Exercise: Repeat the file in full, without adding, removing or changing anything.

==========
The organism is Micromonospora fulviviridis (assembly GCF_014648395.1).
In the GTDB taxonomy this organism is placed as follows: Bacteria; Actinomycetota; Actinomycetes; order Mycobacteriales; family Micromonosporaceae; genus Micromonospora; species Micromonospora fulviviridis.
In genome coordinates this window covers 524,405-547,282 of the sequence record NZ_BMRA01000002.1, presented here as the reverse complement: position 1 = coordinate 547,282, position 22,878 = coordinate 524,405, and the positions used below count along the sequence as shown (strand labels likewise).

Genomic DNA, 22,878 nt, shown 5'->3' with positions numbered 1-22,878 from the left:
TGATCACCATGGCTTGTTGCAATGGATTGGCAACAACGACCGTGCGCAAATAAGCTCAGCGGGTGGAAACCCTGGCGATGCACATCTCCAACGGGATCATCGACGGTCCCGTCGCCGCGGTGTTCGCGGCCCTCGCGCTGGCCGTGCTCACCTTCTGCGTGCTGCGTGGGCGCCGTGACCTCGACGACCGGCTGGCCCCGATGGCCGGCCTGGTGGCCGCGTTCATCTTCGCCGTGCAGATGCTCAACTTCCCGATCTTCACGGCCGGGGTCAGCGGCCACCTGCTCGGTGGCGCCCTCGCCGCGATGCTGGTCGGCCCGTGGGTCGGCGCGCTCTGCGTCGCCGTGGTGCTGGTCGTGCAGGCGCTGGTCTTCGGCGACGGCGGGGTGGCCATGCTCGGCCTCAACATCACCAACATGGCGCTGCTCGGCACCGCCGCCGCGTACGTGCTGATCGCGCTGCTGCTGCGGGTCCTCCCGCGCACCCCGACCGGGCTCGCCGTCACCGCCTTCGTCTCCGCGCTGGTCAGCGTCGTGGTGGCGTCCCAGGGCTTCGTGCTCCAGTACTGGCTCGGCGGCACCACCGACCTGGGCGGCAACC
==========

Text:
The organism is Micromonospora fulviviridis (assembly GCF_014648395.1).
In the GTDB taxonomy this organism is placed as follows: Bacteria; Actinomycetota; Actinomycetes; order Mycobacteriales; family Micromonosporaceae; genus Micromonospora; species Micromonospora fulviviridis.
In genome coordinates this window covers 524,405-547,282 of the sequence record NZ_BMRA01000002.1, presented here as the reverse complement: position 1 = coordinate 547,282, position 22,878 = coordinate 524,405, and the positions used below count along the sequence as shown (strand labels likewise).

Genomic DNA, 22,878 nt, shown 5'->3' with positions numbered 1-22,878 from the left:
TGATCACCATGGCTTGTTGCAATGGATTGGCAACAACGACCGTGCGCAAATAAGCTCAGCGGGTGGAAACCCTGGCGATGCACATCTCCAACGGGATCATCGACGGTCCCGTCGCCGCGGTGTTCGCGGCCCTCGCGCTGGCCGTGCTCACCTTCTGCGTGCTGCGTGGGCGCCGTGACCTCGACGACCGGCTGGCCCCGATGGCCGGCCTGGTGGCCGCGTTCATCTTCGCCGTGCAGATGCTCAACTTCCCGATCTTCACGGCCGGGGTCAGCGGCCACCTGCTCGGTGGCGCCCTCGCCGCGATGCTGGTCGGCCCGTGGGTCGGCGCGCTCTGCGTCGCCGTGGTGCTGGTCGTGCAGGCGCTGGTCTTCGGCGACGGCGGGGTGGCCATGCTCGGCCTCAACATCACCAACATGGCGCTGCTCGGCACCGCCGCCGCGTACGTGCTGATCGCGCTGCTGCTGCGGGTCCTCCCGCGCACCCCGACCGGGCTCGCCGTCACCGCCTTCGTCTCCGCGCTGGTCAGCGTCGTGGTGGCGTCCCAGGGCTTCGTGCTCCAGTACTGGCTCGGCGGCACCACCGACCTGGGCGGCAACC